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  • 2.35:1 Anamorphic Widescreen
  • English Dolby Digital 5.1 Surround
  • English DTS 5.1 Surround
  • English subtitles
  • French subtitles
  • Spanish subtitles
  • 1 Disc
  • Reversible Cover
  • Commentary by Wes Anderson and co-writer Noah Baumbach
  • Ten deleted scenes
  • "Starz on the Set": behind-the-scenes featurette
  • Theatrical trailer

The Life Aquatic with Steve Zissou

Single disc edition
Reviewed by: Chris Galloway

Directed By: Wes Anderson
Starring: Bill Murray, Owen Wilson, Cate Blanchett, Anjelica Huston, Willem Dafoe, Jeff Goldblum, Michael Gambon, Noah Taylor, Bud Cort, Seymour Cassel, Seu Jorge
2004 | 118 Minutes | Licensor: Buena Vista Home Entertainment

Release Information
DVD | MSRP: $29.99 | Series: The Criterion Collection | Edition: #300
Buena Vista Home Entertainment

Release Date: May 10, 2005
Review Date: June 28, 2008

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Internationally famous oceanographer Steve Zissou (Bill Murray) and his crew-Team Zissou-set sail on an expedition to hunt down the mysterious, elusive, possibly nonexistent Jaguar Shark that killed Zissou's partner during the documentary filming of their latest adventure. They are joined on their voyage by a young airline co-pilot, who may or may not be Zissou's son (Owen Wilson), a beautiful journalist (Cate Blanchett) assigned to write a profile of Zissou, and his estranged wife and co-producer, Eleanor (Anjelica Huston). They face overwhelming complications, including pirates, kidnapping, and bankruptcy. Oscar-nominated writer-director Wes Anderson (2001, The Royal Tenenbaums, Best Original Screenplay) has assembled an all-star cast that also includes Willem Dafoe, Jeff Goldblum, Michael Gambon, Noah Taylor, and Bud Cort for this wildly original adventure-comedy.

Forum members rate this film 6.5/10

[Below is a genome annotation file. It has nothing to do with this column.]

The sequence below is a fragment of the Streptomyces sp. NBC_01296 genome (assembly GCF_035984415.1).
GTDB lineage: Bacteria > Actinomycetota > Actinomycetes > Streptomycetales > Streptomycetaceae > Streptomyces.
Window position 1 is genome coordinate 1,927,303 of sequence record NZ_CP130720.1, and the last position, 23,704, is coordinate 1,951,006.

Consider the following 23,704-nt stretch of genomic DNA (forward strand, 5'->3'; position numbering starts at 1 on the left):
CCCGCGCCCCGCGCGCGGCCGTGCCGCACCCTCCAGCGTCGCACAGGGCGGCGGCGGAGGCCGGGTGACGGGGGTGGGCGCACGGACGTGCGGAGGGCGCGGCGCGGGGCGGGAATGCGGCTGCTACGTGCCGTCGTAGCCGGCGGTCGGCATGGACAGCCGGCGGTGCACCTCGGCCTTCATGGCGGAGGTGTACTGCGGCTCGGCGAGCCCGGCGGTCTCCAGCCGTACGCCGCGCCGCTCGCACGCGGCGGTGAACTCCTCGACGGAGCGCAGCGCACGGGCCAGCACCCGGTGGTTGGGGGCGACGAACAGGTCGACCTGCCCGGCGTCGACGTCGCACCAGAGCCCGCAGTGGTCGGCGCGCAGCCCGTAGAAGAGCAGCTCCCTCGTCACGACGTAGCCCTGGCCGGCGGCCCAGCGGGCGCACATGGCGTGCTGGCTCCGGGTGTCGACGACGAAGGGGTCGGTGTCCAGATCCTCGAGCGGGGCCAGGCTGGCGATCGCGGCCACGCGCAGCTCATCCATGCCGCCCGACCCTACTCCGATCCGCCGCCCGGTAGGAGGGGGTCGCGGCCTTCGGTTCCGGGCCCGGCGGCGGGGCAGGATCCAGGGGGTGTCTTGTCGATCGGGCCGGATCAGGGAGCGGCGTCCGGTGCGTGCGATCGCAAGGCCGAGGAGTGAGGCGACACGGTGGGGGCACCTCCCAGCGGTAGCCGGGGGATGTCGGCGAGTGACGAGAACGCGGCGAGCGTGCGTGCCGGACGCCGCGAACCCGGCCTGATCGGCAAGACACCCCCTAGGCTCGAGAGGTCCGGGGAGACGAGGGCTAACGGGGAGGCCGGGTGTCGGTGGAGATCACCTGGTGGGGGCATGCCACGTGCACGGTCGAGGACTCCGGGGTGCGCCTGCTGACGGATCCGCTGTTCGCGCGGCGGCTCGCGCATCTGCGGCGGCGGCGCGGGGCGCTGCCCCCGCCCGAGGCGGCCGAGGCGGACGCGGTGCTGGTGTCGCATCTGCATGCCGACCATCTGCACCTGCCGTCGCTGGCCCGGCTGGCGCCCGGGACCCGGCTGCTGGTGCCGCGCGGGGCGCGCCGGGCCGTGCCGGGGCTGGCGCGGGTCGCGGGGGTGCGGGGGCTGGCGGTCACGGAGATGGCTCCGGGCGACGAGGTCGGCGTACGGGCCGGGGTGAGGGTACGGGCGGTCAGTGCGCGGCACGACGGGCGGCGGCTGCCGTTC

Discuss the film and DVD here   


Disney and Criterion present The Life Aquatic in its original aspect ratio of 2.35:1 on this dual-layered disc. The image has been enhanced for widescreen televisions. Oddly, though, they have released two different DVDs, a single-disc release (which I am reviewing here) and a 2-disc release, though this is more than likely Disney's decision and not Criterion's.

I'm confused as to who actually does the transfers on these Disney/Criterion releases, whether it's Criterion's team or Disneyís. While both Armageddon and Rushmore present very nice, sharp pictures that are better than the standard releases, the rest (The Rock, Chasing Amy, and The Royal Tenenbaums) always seem to be closer to Disney's standards, which isn't bad, but I guess I expected better for newer films.

Generally the image is quite good. Anderson's film is colourful and the DVD brings this aspect of it out quite well. The colours are bright and bold and jump off the screen. Skin tones are accurate and the red hats (though they can sometimes verge on bleeding) look wonderful. Blacks are deep and bold (best displayed in night sequences) and whites are bright but not overbearing.

The key problem is the image is just never really as sharp as it could be. Long shots can look a tad fuzzy with slight edge-enhancement and close-ups do present some decent detail. One of Anderson's surreal little touches, which involves Murray getting "Crazy Eye" (a close up shows red rings all through his eyes) is sort of lost here. You can make out the rings, but I still found them soft.

It still looks very good and Andersonís look is still well presented. But I have to admit I was expecting a little more.